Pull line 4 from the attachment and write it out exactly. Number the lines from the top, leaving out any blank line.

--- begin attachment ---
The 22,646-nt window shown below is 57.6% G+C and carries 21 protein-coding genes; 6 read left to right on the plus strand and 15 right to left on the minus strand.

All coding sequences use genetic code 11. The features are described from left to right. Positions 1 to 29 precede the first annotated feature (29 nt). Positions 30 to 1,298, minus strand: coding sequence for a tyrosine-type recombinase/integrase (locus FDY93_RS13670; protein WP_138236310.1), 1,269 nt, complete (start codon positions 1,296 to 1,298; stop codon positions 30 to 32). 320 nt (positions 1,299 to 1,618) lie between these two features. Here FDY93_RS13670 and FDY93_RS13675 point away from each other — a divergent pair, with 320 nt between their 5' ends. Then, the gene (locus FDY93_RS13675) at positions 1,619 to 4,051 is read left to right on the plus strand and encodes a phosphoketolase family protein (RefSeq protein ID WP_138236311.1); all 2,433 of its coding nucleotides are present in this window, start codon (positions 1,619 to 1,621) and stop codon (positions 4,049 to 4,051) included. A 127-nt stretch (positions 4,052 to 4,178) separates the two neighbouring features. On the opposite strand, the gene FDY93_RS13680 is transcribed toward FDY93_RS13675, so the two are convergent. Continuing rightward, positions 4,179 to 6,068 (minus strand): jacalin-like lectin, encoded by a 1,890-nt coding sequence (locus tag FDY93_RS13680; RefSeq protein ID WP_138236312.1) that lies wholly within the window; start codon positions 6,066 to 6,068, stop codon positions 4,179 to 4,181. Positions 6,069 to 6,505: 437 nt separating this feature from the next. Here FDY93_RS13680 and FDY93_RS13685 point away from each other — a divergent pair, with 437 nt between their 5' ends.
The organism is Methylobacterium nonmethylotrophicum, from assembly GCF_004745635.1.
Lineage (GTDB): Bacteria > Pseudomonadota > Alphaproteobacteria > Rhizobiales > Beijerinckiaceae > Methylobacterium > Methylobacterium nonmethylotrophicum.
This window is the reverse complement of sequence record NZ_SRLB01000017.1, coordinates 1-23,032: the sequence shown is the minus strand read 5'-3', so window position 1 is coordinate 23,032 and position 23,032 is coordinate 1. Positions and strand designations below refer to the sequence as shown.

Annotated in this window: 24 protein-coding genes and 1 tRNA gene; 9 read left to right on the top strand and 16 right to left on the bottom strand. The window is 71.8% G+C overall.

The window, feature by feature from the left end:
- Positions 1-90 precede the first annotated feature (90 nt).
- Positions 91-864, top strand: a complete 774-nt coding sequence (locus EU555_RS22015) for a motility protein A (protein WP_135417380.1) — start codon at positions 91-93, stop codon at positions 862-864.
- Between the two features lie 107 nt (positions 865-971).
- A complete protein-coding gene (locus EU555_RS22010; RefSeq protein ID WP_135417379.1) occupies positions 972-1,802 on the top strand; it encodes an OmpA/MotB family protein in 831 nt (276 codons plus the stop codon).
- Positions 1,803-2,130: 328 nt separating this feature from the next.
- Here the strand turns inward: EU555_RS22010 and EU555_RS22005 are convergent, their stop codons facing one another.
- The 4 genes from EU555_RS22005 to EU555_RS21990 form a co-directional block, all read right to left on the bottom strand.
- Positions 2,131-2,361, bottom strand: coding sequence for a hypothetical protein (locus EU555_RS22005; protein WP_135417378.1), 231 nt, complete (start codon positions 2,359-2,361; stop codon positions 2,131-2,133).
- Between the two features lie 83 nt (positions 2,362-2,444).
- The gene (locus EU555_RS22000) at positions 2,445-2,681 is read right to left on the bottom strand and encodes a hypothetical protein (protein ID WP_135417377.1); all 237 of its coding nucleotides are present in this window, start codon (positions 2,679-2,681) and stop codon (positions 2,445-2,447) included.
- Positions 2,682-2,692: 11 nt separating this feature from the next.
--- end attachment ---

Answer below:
Lineage (GTDB): Bacteria > Pseudomonadota > Alphaproteobacteria > Rhizobiales > Beijerinckiaceae > Methylobacterium > Methylobacterium nonmethylotrophicum.